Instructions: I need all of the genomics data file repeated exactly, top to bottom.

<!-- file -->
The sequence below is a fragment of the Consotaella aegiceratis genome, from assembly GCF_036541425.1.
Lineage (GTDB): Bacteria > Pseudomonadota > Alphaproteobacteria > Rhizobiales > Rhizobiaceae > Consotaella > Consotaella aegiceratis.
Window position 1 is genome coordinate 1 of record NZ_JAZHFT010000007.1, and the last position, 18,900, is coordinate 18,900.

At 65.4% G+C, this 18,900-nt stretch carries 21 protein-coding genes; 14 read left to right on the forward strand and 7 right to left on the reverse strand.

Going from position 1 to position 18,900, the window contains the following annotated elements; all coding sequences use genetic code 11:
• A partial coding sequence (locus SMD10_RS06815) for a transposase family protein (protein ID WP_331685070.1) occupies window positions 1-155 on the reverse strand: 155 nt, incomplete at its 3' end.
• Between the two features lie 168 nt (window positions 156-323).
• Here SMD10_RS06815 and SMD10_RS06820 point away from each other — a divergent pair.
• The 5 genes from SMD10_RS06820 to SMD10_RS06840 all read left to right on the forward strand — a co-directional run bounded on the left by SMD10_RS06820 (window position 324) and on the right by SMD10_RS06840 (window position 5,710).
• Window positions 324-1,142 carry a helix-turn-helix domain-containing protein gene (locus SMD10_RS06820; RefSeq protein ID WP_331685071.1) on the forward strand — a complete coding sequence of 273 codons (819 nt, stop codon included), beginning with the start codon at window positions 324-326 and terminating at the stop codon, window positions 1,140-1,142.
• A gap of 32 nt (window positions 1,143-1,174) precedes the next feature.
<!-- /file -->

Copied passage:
The sequence below is a fragment of the Consotaella aegiceratis genome, from assembly GCF_036541425.1.
Lineage (GTDB): Bacteria > Pseudomonadota > Alphaproteobacteria > Rhizobiales > Rhizobiaceae > Consotaella > Consotaella aegiceratis.
Window position 1 is genome coordinate 1 of record NZ_JAZHFT010000007.1, and the last position, 18,900, is coordinate 18,900.

At 65.4% G+C, this 18,900-nt stretch carries 21 protein-coding genes; 14 read left to right on the forward strand and 7 right to left on the reverse strand.

Going from position 1 to position 18,900, the window contains the following annotated elements; all coding sequences use genetic code 11:
• A partial coding sequence (locus SMD10_RS06815) for a transposase family protein (protein ID WP_331685070.1) occupies window positions 1-155 on the reverse strand: 155 nt, incomplete at its 3' end.
• Between the two features lie 168 nt (window positions 156-323).
• Here SMD10_RS06815 and SMD10_RS06820 point away from each other — a divergent pair.
• The 5 genes from SMD10_RS06820 to SMD10_RS06840 all read left to right on the forward strand — a co-directional run bounded on the left by SMD10_RS06820 (window position 324) and on the right by SMD10_RS06840 (window position 5,710).
• Window positions 324-1,142 carry a helix-turn-helix domain-containing protein gene (locus SMD10_RS06820; RefSeq protein ID WP_331685071.1) on the forward strand — a complete coding sequence of 273 codons (819 nt, stop codon included), beginning with the start codon at window positions 324-326 and terminating at the stop codon, window positions 1,140-1,142.
• A gap of 32 nt (window positions 1,143-1,174) precedes the next feature.